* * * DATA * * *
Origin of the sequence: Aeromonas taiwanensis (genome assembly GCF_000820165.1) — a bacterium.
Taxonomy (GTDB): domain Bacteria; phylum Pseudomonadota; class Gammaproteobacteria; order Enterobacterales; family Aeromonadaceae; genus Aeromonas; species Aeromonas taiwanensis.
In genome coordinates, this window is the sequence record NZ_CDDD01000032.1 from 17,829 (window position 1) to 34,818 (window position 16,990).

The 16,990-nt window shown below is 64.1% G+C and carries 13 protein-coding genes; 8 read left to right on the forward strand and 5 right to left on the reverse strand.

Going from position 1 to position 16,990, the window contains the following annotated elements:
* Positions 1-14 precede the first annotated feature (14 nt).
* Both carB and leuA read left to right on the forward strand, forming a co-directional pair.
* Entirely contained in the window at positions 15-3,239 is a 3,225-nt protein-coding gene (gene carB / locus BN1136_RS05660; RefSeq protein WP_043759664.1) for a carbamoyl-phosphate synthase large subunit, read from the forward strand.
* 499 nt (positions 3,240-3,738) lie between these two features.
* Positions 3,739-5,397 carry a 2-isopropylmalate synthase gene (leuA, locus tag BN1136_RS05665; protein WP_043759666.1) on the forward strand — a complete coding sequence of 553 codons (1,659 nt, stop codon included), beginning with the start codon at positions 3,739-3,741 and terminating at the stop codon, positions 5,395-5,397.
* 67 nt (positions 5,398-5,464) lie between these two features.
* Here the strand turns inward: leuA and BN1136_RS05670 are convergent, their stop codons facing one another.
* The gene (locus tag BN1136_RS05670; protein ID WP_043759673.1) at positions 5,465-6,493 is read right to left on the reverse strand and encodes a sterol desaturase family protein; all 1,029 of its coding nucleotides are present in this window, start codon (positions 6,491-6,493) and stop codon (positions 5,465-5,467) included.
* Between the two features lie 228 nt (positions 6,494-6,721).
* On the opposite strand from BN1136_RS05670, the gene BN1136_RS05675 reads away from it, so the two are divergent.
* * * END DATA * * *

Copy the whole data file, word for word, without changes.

Origin of the sequence: Aeromonas taiwanensis (genome assembly GCF_000820165.1) — a bacterium.
Taxonomy (GTDB): domain Bacteria; phylum Pseudomonadota; class Gammaproteobacteria; order Enterobacterales; family Aeromonadaceae; genus Aeromonas; species Aeromonas taiwanensis.
In genome coordinates, this window is the sequence record NZ_CDDD01000032.1 from 17,829 (window position 1) to 34,818 (window position 16,990).

The 16,990-nt window shown below is 64.1% G+C and carries 13 protein-coding genes; 8 read left to right on the forward strand and 5 right to left on the reverse strand.

Going from position 1 to position 16,990, the window contains the following annotated elements:
* Positions 1-14 precede the first annotated feature (14 nt).
* Both carB and leuA read left to right on the forward strand, forming a co-directional pair.
* Entirely contained in the window at positions 15-3,239 is a 3,225-nt protein-coding gene (gene carB / locus BN1136_RS05660; RefSeq protein WP_043759664.1) for a carbamoyl-phosphate synthase large subunit, read from the forward strand.
* 499 nt (positions 3,240-3,738) lie between these two features.
* Positions 3,739-5,397 carry a 2-isopropylmalate synthase gene (leuA, locus tag BN1136_RS05665; protein WP_043759666.1) on the forward strand — a complete coding sequence of 553 codons (1,659 nt, stop codon included), beginning with the start codon at positions 3,739-3,741 and terminating at the stop codon, positions 5,395-5,397.
* 67 nt (positions 5,398-5,464) lie between these two features.
* Here the strand turns inward: leuA and BN1136_RS05670 are convergent, their stop codons facing one another.
* The gene (locus tag BN1136_RS05670; protein ID WP_043759673.1) at positions 5,465-6,493 is read right to left on the reverse strand and encodes a sterol desaturase family protein; all 1,029 of its coding nucleotides are present in this window, start codon (positions 6,491-6,493) and stop codon (positions 5,465-5,467) included.
* Between the two features lie 228 nt (positions 6,494-6,721).
* On the opposite strand from BN1136_RS05670, the gene BN1136_RS05675 reads away from it, so the two are divergent.